A new study that pushes back against some accepted notions of how the coronavirus is transmitted argues that herd immunity might already have been reached in some parts of the nation.
The study, “Persistent heterogeneity not short-term overdispersion determines herd immunity to COVID-19,” was published Aug. 10 in the Proceedings of the National Academy of Sciences.
It pointed out that current infection models assume there are so-called “super-spreaders,” which are a small number of individuals who, because of their social activity, pass the virus along to large numbers of other people.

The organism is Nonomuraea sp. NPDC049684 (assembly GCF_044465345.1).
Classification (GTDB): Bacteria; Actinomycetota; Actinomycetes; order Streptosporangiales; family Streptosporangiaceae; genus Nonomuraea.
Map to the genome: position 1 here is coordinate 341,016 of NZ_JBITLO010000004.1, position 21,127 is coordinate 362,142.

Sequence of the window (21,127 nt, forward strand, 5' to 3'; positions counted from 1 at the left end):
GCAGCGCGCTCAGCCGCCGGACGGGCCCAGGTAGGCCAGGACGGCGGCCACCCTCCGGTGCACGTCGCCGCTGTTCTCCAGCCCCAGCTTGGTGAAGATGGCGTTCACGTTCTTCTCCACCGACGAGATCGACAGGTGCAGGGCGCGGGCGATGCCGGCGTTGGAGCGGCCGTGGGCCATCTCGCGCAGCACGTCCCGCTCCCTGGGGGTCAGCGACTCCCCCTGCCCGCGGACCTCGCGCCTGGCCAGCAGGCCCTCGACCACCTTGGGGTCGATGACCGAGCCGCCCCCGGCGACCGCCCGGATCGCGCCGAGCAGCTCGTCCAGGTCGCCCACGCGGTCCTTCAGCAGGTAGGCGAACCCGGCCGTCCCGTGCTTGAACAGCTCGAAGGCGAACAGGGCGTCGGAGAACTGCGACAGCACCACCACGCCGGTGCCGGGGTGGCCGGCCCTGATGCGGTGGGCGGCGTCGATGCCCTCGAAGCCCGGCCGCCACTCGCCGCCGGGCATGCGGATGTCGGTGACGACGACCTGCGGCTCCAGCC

In this model, everyone everywhere has an equal chance of infection.
Writing at Reason, Ronald Bailey offered an interpretation of what the study thinks is happening instead.
Bailey wrote that the researchers define a concept they call heterogeneity “as the biological and social susceptibility of individual